If you’ve been on Twitter over the past month, you might have seen tweets and photos about the dad-dating simulator Dream Daddy, created by Game Grumps and written by Vernon Shaw and Leighton Gray. In the game, you play a single dad with a teen daughter named Amanda (she’s way cooler than me) who just moved to the small town of Maple Bay. Show More Summary
This month for Stuff We Like, I want to share some products that, no kidding, have changed my anxiety levels about cleaning things. But before I get started, I wanted to give you all a heads up that this fall I’ll be launching the first...Show More Summary
Krys Lee discusses her debut novel, How I Became a North Korean, having empathy for people and characters, and finding the balance between real-world facts and imagination.
Carina del Valle Schorske on the life and work of the Cuban poet Dulce María Loynaz and “Absolute Solitude,” recent translations of her poems by James O’Connor.
Laurent Binet’s “The Seventh Function of Language” turns the story of the death of Roland Barthes into a romp through the days when literary theory reigned.
Judith Newman’s “To Siri With Love,” about life with an autistic son, is both riotous and moving.
The Litchfield, Conn., home where Stowe grew up has been listed on eBay for $400,000.
Into this sky which has more airplanes than other skies I look and see half a dozen small whitenesses passing like tired stars through the blue. I watch them instead of watching the woman swimming in an oversized T-shirt that clings to her body like slime, instead of
Danzy Senna’s new novel follows a woman’s love triangle (of sorts) with two men.
This HaBO comes from Emmy, who’s hoping to find two books: My school library stocked these romance novels with very large print fonts, and usually pastel blue or pink colored covers. I am actually looking for two novels – one had a heroine whose dead husband had been a spy and she was scarred because he had been abusive. Show More Summary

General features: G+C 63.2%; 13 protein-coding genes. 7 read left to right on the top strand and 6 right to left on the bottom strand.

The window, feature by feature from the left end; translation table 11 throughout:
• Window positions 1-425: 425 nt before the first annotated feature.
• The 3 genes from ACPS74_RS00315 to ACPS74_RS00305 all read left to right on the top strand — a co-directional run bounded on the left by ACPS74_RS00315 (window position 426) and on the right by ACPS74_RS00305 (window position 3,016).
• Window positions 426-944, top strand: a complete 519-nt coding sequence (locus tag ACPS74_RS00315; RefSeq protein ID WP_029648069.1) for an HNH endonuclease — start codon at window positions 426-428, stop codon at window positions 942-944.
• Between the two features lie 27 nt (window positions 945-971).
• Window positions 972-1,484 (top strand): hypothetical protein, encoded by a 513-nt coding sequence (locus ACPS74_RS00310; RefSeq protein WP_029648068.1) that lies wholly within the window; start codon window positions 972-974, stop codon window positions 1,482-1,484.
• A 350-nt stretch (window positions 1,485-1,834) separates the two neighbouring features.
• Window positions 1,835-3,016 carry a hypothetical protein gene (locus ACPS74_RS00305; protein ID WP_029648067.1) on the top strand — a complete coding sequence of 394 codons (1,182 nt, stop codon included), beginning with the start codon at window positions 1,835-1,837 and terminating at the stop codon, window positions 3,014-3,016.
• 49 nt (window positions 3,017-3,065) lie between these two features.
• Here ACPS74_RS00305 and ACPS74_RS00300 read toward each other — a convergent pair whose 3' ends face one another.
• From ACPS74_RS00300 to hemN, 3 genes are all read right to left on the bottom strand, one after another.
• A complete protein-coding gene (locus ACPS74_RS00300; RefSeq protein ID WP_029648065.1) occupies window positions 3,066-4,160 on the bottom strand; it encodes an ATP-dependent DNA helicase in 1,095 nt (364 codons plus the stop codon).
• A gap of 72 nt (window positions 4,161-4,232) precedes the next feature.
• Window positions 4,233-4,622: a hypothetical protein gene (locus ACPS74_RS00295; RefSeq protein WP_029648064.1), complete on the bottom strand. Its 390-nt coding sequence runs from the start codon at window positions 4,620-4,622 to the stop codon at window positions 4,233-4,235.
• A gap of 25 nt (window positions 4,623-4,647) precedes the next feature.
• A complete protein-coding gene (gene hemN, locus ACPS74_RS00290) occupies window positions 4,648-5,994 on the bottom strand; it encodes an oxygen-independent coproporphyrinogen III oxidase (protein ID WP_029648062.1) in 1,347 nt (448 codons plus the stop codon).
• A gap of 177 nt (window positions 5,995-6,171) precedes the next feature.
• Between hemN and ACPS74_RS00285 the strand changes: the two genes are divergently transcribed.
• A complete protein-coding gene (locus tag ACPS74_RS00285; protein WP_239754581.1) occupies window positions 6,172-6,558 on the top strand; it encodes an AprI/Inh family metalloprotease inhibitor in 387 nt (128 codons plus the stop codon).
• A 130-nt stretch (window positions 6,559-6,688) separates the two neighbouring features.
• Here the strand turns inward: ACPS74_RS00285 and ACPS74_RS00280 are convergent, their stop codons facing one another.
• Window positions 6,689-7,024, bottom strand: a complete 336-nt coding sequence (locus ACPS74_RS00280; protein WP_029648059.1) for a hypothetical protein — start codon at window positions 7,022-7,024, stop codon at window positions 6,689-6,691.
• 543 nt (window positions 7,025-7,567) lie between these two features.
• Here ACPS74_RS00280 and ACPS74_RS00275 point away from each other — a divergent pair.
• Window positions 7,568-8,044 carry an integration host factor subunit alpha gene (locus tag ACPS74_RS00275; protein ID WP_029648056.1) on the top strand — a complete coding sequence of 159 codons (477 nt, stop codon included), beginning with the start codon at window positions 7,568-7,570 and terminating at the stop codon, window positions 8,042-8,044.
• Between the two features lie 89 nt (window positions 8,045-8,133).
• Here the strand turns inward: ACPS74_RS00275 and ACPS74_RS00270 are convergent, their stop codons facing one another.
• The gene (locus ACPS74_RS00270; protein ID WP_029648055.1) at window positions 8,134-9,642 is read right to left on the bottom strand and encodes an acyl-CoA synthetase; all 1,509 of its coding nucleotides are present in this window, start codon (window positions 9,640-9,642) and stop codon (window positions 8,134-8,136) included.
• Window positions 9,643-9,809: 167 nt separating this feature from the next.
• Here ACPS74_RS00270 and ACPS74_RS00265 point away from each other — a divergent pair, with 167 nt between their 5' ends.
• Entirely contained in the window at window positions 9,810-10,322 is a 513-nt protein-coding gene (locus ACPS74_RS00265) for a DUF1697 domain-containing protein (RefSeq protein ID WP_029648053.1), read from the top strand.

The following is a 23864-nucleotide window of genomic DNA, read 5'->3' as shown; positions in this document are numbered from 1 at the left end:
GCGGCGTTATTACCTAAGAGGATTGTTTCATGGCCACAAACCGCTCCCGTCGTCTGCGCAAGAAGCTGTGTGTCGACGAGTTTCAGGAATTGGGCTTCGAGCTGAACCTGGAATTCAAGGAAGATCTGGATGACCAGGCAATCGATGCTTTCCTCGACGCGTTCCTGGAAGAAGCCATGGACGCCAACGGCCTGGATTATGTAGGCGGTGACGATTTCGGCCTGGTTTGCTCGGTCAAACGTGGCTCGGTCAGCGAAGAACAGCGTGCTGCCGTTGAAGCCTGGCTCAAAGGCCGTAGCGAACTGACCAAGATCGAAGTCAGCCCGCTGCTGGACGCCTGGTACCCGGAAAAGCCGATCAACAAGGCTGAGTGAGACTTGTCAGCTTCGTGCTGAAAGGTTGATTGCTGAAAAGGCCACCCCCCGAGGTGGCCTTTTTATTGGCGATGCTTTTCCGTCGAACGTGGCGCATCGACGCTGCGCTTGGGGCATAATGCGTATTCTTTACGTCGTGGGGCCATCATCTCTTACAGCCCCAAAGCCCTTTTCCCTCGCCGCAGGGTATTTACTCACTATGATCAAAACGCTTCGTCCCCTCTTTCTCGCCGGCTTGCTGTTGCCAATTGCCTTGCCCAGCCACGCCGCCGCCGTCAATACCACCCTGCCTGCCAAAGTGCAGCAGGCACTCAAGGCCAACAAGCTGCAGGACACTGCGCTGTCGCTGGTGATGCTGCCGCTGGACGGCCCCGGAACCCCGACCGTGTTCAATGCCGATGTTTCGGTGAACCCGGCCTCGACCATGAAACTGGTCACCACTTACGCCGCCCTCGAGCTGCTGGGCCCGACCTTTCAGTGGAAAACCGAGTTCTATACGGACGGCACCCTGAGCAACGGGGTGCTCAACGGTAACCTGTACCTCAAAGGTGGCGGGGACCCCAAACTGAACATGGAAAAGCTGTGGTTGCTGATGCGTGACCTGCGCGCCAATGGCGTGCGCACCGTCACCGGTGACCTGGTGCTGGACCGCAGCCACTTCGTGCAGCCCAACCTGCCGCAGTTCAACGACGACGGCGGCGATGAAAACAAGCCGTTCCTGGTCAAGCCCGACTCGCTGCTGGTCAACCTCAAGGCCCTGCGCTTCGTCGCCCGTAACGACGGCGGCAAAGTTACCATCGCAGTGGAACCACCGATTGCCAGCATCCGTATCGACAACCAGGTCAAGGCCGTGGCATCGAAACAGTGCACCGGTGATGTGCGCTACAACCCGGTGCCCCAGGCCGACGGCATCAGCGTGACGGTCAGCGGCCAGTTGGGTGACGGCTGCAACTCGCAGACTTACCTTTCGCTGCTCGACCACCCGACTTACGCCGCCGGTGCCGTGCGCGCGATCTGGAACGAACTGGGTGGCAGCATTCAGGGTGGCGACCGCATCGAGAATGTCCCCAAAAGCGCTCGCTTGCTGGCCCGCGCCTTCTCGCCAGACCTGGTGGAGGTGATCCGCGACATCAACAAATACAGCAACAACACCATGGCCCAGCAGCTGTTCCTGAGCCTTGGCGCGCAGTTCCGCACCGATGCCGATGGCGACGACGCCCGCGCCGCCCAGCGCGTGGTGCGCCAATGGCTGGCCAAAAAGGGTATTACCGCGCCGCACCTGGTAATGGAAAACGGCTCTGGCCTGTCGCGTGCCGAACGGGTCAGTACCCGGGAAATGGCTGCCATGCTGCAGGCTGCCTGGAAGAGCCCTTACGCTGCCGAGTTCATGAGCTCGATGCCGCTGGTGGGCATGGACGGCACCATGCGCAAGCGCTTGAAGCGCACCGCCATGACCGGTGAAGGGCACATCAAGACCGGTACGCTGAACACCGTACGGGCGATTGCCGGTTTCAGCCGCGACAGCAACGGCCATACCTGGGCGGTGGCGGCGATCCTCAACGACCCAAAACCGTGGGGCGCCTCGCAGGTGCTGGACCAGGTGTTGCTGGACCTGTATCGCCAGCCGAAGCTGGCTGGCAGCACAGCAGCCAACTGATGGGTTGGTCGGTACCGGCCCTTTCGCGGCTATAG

Like the internet says, life comes at you fast. The Hermit Kingdom was the big story when we started putting this list of books together, but - fortunately for this list, unfortunately for us - something tells me this one will come back around.
Iris Jamahl Dunkle on her new collection Interrupted Geographies, writing against the pastoral tradition, the power of persona poems, and the town of Pithole.
A woman learns that her best friend from childhood has been murdered. A woman dithering over her stalled career in a small town becomes preoccupied with a serial killer. A woman interning at a law firm specializing in death penalty defense is shocked to find herself wishing for the execution of one of the firm’s clients. Show More Summary
Opportunities in Recreation and Leisure Careers Jensen 1990 Submitter: 3 circs in about 9 years, and I can only retroactively apologize to those folks who checked this out assuming it would assist them. I’m also slightly annoyed that “carnival game operator” and “college teacher” are listed together as opportunities. Show More Summary
In “Democracy in Chains,” Nancy MacLean digs into the work of the economist James McGill Buchanan, who paved the way for our current political moment.
Lucy Ives’s “Impossible Views of the World” is a fictional work about a disappearance in the art community.
In his slim polemic “The Once and Future Liberal,” Mark Lilla urges the left to overcome its differences.
Writers like August Wilson, John Edgar Wideman and Michael Chabon have used the city as a backdrop for their stories.
A reader desires romance — dazzling, literary, unsettled by time. Our columnist responds with titles by John Fowles, Italo Calvino, A. S. Byatt and others.
Get over yourself, Anse—and quit jabbering about your new teeth. The post Trapped in Purgatory with Stephen Dedalus and Anse Bundren appeared first on The Millions.